Also on the driver’s side door handle. Also on the inside frame of the door, the driver’s side inside armrest and the inside driver’s side door handle. Also, inside door jam of the read driver’s side door. Also the driver’s side bottom door frame. Also on the inside driver side armrest/center console and around the cupholder and on a large bottle on pop on the passenger seat. Also near the top right side of the seat near where the seatbelt holder is located.

Investigators spray Bluestar on the driver’s side door handle of Chad Isaak’s vehicle

Lenertz says the results suggest they were transfer stains, that is, blood transferred from one source to another. Says it appears to have been blood on somebody touching areas of the vehicle.

9:15 a.m.: Cross-examination by defense attorney Bruce Quick. Lenertz says he seized the empty gun box at Isaak’s home, but can’t say if the box is related to the gun parts found in the freezer. Says the gun box had a WalMart receipt and owner manual. Search of Isaak vehicle was in the McLean Court Sheriff’s Office garage. Sprayed with Blue Star in April 4th. Took photos but they did not show anything due to too much light to capture luminescence in the images. Says the Blue Star tests suggest areas to sample, but do not directly say what is stained is, in fact, blood. A lab then determines if the samples are blood.

Lenertz says Blue Star can do false positives from citric fruits. Not sure if it will false positive on animals.

Says he called police in Iowa regarding Chad Isaak when he lived there, but nothing of significance was found.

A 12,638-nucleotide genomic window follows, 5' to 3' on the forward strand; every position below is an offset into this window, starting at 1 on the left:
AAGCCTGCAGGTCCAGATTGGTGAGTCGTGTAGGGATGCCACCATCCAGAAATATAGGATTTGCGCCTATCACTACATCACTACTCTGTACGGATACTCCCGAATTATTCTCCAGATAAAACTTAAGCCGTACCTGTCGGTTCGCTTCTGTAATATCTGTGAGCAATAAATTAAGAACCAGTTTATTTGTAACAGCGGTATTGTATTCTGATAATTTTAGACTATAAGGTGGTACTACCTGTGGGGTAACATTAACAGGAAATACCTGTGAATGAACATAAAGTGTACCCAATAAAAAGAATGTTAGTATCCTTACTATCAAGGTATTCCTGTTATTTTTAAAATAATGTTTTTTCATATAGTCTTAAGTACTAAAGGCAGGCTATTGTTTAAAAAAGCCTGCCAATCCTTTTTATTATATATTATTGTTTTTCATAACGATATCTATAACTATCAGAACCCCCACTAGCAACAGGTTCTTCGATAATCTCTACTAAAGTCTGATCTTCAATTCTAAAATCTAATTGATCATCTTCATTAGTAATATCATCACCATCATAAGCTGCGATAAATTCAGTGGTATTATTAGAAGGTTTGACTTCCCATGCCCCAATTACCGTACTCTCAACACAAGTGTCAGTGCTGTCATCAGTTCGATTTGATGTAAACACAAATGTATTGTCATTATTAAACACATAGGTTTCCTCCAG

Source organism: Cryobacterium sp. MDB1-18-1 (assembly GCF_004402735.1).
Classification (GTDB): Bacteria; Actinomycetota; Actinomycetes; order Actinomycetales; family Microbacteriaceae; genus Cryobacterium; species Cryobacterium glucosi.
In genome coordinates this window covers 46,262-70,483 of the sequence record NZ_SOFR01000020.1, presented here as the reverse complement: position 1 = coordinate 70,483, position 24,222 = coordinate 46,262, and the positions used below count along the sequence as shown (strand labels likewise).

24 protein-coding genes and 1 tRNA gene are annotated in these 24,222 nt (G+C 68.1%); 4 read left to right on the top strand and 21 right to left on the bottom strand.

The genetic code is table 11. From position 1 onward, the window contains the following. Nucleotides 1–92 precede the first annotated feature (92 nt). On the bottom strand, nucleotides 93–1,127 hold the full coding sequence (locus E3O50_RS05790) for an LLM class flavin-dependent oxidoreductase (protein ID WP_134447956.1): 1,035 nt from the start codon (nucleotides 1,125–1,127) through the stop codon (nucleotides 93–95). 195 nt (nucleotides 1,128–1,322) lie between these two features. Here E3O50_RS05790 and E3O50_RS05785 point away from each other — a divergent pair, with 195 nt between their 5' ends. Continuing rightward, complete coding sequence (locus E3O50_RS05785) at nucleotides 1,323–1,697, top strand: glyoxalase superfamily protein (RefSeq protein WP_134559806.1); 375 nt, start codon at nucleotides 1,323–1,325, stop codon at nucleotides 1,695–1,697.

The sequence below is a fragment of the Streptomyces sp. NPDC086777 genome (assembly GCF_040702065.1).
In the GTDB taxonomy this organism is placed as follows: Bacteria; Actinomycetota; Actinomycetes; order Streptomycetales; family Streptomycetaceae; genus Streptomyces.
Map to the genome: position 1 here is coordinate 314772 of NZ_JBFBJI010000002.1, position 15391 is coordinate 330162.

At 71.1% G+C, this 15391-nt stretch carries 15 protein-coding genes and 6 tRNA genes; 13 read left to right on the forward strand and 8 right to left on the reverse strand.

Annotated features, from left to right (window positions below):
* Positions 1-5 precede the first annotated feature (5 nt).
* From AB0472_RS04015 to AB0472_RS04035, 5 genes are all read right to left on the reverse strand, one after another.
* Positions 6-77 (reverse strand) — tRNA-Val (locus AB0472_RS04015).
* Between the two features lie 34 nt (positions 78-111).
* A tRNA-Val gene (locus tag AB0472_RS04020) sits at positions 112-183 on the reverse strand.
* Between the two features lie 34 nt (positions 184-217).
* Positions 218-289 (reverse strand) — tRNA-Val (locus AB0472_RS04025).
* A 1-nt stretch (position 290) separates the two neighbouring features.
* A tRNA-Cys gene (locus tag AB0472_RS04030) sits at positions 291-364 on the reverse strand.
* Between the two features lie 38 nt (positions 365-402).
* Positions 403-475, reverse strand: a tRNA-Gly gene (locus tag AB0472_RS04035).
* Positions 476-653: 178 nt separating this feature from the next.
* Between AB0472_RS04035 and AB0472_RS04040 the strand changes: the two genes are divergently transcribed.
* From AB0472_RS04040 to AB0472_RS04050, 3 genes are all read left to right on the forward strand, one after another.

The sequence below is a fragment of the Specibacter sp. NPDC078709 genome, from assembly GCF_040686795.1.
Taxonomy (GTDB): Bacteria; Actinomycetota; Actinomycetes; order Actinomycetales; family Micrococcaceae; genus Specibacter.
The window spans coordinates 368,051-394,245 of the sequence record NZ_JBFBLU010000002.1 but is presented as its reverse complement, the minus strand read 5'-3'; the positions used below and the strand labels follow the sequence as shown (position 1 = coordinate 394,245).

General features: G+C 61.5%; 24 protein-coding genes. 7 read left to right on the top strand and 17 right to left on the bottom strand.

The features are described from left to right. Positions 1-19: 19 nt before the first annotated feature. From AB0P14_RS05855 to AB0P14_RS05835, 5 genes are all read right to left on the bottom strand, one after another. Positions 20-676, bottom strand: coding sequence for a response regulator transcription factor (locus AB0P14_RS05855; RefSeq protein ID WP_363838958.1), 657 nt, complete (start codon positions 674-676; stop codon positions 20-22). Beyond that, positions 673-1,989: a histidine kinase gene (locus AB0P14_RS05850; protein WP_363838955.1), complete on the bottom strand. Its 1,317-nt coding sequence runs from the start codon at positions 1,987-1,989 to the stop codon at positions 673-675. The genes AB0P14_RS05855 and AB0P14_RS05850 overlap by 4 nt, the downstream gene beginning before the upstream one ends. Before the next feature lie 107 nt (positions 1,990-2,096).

Gun box was for a Ruger 357.

9:22 a.m.: Re-direct by Goter. Lenertz says there were two receipts in the gun box. One was a Walmart on April 3, 2019, for items not related to the Ruger. The second receipt in the box was for the gun itself from April 2018.

Says using Blue Star a second time could possibly deteriorate DNA, but says the stains would not be affected outside of slight run-off.

Says they had swabbed the areas on April 4, so the second tests would not have affected what they had earlier tested for.

9:26 a.m.: Judge David Reich calls for a one-minute stretch break.

9:27 a.m.: Stretch break ends.

9:27 a.m.: Witness recalled — Joe Arenz, BCI special agent. Direct examination by Karlei Neufeld. Arenz previously testified on Aug. 6, 9 and 12.

Witness Joe Arenz

Says on April 4, four search warrants were issued for Chad Isaak, Isaak’s home, his pickup and his office. Arenz says there were 15 to 17 investigators involved in the execution of the search warrants.

Arenz says, in searching Isaak’s office, the notation in his day planner, “Stay RJR me” was significant to him because it possibly meant some interaction was to take place four days before the April 1 RJR killings. Also found it odd there were no morning appointments for April 1 and March 25 in Chad Isaak’s appointment book, or day planner,, because those were the days investigators believe Chad Isaak was in Mandan.